It has been two years since Ms. Quynh Nga opened her free đàn tranh class at Ca Hue Chamber club. This class, in fact, had been operated regularly at her house for ten years before. Talking about the reasons why she opened the free class for over ten years, Ms. Nga simply said: “I have been attached to the đàn tranh since I was in the second grade. Until my adulthood, I had been taught by many generations without paying any fees. It is not a big deal, and what I have done now is how I pay back what I received, just like my teachers taught me in the past. If I spend the time operating the class to perform in shows, I can make money; but for me, this is the time to live in the right way for my career so I don't weigh the pros and cons on it.”

It is easy to say but to teach for free for over ten years, like a hard-working bee “pouring honey” for life, is impossible without passion, enthusiasm and great love for the traditional music of the nation. A rewarding return for Ms. Nga is that she has chosen "handed-down" talents from her classes. Among generations of her students, some people learning the đàn tranh from the early age are earning their living with the đàn tranh. On the first days at the class, they called Ms. Nga “teacher”, and when they grow up, they call her “mother”.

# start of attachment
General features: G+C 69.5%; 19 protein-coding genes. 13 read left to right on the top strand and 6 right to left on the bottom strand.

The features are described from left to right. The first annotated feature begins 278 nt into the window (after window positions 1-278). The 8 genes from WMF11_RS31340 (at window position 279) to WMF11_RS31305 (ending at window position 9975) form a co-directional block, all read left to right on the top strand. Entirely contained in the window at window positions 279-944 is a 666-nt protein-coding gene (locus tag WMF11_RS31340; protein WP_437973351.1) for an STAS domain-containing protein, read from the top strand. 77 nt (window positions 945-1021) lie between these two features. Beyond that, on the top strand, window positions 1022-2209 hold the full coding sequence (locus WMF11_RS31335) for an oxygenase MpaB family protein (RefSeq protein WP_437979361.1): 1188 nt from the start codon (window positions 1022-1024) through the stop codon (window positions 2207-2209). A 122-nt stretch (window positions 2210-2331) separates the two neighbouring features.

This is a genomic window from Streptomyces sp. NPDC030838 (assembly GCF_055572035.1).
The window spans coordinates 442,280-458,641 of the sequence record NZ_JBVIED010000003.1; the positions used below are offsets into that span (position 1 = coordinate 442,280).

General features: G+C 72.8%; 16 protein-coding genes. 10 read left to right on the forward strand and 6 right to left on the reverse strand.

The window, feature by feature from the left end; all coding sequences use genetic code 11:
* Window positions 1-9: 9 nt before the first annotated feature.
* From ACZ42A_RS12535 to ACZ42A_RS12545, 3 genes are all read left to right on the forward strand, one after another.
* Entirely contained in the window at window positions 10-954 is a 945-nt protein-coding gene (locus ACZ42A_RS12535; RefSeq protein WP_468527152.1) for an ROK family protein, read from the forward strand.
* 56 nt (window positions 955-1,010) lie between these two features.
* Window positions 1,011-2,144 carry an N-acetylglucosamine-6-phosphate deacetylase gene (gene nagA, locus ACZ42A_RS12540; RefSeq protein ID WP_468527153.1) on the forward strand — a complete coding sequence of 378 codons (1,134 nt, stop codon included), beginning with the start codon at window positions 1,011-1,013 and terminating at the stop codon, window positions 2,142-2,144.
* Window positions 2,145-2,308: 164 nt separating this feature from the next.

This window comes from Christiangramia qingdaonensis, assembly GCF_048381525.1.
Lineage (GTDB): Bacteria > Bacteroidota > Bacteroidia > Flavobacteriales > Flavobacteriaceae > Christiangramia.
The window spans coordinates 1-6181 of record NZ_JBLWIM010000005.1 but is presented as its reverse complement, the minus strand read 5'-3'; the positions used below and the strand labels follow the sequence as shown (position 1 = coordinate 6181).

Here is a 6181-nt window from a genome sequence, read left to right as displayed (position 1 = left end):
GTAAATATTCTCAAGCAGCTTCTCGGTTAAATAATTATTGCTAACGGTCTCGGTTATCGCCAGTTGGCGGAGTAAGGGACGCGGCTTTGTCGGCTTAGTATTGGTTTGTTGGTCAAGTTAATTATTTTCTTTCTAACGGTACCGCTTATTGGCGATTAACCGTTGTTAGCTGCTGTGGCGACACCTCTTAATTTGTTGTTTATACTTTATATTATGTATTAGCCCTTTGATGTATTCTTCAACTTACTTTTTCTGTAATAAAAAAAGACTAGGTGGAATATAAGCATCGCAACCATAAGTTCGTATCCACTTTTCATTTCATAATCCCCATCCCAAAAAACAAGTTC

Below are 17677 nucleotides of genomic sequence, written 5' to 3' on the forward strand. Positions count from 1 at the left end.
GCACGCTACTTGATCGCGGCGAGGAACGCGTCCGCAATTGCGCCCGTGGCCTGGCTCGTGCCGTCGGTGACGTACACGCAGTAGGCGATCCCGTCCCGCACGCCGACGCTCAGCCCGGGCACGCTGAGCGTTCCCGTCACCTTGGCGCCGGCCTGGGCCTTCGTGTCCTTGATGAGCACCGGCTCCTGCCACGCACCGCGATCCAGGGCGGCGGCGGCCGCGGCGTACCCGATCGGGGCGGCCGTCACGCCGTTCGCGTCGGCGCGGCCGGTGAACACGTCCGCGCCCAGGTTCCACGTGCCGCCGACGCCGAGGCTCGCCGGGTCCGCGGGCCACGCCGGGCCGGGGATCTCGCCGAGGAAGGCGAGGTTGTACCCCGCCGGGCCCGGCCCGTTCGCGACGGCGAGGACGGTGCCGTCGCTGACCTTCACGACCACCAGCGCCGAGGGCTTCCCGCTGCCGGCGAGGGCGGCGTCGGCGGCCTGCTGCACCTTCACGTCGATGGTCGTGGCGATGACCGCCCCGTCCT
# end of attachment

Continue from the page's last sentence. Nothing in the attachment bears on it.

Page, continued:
“I can play the đàn tranh, and I love that many people can do it. Therefore, I open the class to inspire the students. Then, my students themselves will do the same to others”, Ms. Quynh Nga shared.

Ms. Nga teaches anyone who wants to learn the đàn tranh, both for professional and non-professional purposes. Many parents sent their children to the class so that they could acquire the traditional value of Vietnamese people. The đàn tranh class has brought to Ms. Quynh Nga both joy and sadness. In addition to the joy of meeting interesting students, who love the đàn tranh, Ms. Nga has experienced many times the feeling of pity as many students only consider the class as a promenade of curiosity.

Since she taught at Hue Cultural Museum, many people have joined her class. As it is free, some people go to the class or just go off it as they want without a prior notice. For many times, she had to wait for the students, but they did not turn up. Therefore, for the past few months, she has decided to charge a small amount of tuition fee to make students more responsible and connected with the class. As the number of students is smaller, she also has the opportunity to choose people who are really passionate.

According to Ms. Quynh Nga, learning the đàn tranh is not too difficult. In order to become a good player, there is also passion in addition to talent. The talent makes players fly high on the đàn tranh while the passion helps learners get excited, and develop the skills gradually. With a combination of teaching methods of finger guidance, oral instructions and modern teaching methods, students can grasp the idea and learn faster. Ms. Nga not only teaches students to play old songs, but also combines both old ones to keep the core features of đàn tranh and new songs transformed for đàn tranh to make it more accessible to people.

Story and photo: Minh Hien